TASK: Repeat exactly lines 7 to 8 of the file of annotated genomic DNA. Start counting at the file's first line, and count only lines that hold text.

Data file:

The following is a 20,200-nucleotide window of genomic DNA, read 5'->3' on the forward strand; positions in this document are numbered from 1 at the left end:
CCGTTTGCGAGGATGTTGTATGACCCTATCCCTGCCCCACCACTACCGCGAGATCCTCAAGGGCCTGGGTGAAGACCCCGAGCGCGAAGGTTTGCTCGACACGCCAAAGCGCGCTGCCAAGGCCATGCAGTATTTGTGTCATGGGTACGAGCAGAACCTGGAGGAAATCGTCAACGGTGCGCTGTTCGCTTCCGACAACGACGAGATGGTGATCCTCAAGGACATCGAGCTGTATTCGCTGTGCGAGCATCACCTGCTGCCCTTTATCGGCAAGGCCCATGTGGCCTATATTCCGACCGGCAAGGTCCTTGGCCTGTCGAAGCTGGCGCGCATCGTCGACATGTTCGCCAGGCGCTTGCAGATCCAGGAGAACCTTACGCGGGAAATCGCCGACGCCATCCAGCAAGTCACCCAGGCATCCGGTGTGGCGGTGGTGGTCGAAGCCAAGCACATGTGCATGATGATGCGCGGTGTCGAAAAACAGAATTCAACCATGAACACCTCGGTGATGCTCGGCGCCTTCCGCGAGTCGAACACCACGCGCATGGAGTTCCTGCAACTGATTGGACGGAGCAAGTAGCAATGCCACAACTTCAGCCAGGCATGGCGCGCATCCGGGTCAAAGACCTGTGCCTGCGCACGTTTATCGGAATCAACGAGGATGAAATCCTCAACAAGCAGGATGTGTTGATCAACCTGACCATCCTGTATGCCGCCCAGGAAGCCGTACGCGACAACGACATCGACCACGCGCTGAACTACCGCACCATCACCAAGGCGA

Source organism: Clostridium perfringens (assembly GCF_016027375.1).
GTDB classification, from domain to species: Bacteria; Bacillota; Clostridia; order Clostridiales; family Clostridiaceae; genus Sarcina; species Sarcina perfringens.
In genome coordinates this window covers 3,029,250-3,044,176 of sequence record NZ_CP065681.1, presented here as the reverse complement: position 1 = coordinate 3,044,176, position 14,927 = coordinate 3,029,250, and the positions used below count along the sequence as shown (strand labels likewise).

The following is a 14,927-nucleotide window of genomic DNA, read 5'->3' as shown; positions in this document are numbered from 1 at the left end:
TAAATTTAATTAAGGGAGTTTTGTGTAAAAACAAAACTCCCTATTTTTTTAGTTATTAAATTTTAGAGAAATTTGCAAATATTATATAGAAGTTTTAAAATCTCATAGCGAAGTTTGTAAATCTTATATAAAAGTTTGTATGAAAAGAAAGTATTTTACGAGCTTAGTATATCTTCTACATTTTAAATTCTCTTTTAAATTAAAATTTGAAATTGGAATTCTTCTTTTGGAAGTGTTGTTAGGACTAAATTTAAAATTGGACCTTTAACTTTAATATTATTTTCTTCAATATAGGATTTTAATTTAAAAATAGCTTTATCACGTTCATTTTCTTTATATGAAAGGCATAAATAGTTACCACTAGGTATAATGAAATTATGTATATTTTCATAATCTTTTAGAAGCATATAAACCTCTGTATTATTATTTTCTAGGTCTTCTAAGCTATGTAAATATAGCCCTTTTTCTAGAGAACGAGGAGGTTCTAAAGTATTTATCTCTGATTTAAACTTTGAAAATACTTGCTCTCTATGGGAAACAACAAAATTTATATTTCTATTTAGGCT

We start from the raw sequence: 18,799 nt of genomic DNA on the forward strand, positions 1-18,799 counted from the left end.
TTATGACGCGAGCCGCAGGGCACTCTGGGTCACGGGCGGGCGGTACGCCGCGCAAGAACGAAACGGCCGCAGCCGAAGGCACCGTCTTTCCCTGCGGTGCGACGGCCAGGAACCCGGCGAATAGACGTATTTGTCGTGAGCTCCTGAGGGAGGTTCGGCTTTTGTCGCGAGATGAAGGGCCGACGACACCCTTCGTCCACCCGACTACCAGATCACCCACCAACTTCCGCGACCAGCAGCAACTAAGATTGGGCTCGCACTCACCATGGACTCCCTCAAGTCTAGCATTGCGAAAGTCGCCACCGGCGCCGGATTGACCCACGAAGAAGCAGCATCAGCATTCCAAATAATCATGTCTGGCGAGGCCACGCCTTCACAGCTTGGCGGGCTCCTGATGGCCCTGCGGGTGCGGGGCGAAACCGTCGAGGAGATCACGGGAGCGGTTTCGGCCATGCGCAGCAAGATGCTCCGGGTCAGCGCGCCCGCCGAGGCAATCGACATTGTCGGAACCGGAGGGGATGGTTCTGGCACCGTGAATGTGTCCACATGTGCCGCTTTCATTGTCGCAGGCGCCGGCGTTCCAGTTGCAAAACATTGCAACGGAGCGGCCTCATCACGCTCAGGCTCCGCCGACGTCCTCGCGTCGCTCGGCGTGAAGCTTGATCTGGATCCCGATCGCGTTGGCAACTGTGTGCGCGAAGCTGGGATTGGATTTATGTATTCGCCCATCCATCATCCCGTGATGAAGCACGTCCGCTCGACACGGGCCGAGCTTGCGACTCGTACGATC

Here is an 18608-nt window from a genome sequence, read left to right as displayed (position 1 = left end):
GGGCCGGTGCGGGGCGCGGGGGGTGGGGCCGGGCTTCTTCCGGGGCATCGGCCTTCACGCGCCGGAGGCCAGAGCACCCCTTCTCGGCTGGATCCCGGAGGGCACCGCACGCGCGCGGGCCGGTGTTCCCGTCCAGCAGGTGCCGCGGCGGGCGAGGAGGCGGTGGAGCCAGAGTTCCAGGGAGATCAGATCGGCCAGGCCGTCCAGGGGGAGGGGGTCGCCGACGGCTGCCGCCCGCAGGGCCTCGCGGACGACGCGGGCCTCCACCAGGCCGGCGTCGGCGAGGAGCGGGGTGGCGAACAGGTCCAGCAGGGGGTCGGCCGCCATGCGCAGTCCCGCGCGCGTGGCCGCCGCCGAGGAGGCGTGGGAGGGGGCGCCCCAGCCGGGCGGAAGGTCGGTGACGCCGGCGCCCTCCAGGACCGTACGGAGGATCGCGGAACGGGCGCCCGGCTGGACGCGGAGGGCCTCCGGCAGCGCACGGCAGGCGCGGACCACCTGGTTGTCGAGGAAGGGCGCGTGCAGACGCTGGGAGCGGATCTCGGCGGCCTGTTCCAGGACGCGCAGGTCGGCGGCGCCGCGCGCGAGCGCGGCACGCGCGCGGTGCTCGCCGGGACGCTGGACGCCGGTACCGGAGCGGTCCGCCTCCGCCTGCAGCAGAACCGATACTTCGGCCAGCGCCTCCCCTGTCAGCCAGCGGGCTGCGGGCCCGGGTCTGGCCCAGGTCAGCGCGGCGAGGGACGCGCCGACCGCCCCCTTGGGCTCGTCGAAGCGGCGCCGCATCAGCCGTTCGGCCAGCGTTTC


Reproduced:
TAAATTTAATTAAGGGAGTTTTGTGTAAAAACAAAACTCCCTATTTTTTTAGTTATTAAATTTTAGAGAAATTTGCAAATATTATATAGAAGTTTTAAAATCTCATAGCGAAGTTTGTAAATCTTATATAAAAGTTTGTATGAAAAGAAAGTATTTTACGAGCTTAGTATATCTTCTACATTTTAAATTCTCTTTTAAATTAAAATTTGAAATTGGAATTCTTCTTTTGGAAGTGTTGTTAGGACTAAATTTAAAATTGGACCTTTAACTTTAATATTATTTTCTTCAATATAGGATTTTAATTTAAAAATAGCTTTATCACGTTCATTTTCTTTATATGAAAGGCATAAATAGTTACCACTAGGTATAATGAAATTATGTATATTTTCATAATCTTTTAGAAGCATATAAACCTCTGTATTATTATTTTCTAGGTCTTCTAAGCTATGTAAATATAGCCCTTTTTCTAGAGAACGAGGAGGTTCTAAAGTATTTATCTCTGATTTAAACTTTGAAAATACTTGCTCTCTATGGGAAACAACAAAATTTATATTTCTATTTAGGCT

We start from the raw sequence: 18,799 nt of genomic DNA on the forward strand, positions 1-18,799 counted from the left end.